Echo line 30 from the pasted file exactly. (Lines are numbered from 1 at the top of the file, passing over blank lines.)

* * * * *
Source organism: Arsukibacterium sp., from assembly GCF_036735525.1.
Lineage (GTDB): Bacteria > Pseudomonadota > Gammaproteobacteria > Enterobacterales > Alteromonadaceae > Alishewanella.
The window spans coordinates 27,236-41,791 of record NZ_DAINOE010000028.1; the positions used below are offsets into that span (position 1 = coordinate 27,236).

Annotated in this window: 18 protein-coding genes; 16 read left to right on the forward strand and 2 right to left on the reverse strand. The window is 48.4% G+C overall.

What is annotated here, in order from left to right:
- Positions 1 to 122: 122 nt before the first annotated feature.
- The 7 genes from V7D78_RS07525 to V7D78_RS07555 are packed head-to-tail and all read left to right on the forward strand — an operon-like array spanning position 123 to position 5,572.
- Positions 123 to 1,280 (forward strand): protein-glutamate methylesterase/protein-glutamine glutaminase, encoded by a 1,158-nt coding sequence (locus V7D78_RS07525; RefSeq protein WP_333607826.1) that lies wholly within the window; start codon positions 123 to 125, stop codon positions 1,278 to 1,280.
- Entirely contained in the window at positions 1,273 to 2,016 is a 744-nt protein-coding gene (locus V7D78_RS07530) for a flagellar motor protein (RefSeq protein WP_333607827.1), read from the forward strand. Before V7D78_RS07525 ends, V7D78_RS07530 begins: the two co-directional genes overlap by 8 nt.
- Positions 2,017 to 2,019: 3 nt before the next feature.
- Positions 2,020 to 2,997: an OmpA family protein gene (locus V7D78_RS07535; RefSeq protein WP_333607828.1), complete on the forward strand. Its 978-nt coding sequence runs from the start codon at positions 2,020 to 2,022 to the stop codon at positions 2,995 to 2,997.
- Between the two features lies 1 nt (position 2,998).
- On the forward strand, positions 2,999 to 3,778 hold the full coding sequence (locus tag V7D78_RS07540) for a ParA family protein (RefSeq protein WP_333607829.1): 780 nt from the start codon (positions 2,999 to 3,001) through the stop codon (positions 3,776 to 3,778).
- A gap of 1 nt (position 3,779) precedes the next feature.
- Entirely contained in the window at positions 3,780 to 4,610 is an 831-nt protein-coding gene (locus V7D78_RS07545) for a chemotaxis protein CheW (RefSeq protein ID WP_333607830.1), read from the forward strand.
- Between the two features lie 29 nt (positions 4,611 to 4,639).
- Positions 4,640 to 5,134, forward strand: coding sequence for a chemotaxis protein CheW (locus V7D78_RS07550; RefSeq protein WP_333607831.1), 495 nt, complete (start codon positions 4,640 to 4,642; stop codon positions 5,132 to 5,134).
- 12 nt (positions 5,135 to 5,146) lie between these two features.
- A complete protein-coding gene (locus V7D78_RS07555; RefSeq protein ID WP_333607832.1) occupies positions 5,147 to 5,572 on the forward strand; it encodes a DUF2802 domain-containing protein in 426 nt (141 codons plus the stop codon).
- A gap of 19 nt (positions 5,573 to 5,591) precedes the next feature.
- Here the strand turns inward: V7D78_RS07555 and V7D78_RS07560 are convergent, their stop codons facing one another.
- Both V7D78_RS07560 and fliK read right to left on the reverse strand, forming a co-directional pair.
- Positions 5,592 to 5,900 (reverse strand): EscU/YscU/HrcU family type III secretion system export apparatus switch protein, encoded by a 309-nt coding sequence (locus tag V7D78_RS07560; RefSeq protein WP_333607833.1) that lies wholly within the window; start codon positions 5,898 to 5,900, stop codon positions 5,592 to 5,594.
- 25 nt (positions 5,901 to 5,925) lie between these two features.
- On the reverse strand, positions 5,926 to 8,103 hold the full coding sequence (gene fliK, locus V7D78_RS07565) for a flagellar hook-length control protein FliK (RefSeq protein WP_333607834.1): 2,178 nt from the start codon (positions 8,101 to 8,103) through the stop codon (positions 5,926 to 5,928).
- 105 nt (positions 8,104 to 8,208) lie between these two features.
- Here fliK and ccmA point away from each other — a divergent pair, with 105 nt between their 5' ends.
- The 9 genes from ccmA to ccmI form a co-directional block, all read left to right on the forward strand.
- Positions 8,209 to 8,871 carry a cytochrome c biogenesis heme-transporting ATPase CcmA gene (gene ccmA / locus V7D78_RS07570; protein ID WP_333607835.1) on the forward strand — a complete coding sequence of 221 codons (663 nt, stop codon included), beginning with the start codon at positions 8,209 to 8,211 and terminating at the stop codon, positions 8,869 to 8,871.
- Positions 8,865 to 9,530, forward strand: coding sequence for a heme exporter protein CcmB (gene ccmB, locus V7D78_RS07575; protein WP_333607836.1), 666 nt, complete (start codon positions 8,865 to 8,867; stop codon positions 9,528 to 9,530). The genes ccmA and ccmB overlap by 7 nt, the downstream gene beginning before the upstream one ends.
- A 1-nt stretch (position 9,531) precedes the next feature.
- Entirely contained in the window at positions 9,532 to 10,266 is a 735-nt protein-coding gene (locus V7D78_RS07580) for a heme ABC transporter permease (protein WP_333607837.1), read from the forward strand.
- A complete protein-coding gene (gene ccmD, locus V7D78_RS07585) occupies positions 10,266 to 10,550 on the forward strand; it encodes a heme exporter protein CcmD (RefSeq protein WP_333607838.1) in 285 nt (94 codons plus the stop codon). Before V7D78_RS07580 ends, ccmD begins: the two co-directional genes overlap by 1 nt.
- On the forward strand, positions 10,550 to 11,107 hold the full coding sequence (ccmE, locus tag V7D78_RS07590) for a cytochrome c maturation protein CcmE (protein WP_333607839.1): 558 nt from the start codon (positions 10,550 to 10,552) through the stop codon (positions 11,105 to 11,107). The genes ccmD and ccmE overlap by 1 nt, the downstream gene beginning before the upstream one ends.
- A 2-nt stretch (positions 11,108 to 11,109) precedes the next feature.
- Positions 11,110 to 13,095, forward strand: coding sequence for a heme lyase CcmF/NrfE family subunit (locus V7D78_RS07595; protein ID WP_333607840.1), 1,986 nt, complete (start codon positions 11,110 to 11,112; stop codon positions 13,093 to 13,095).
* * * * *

- Positions 8,865 to 9,530, forward strand: coding sequence for a heme exporter protein CcmB (gene ccmB, locus V7D78_RS07575; protein WP_333607836.1), 666 nt, complete (start codon positions 8,865 to 8,867; stop codon positions 9,528 to 9,530). The genes ccmA and ccmB overlap by 7 nt, the downstream gene beginning before the upstream one ends.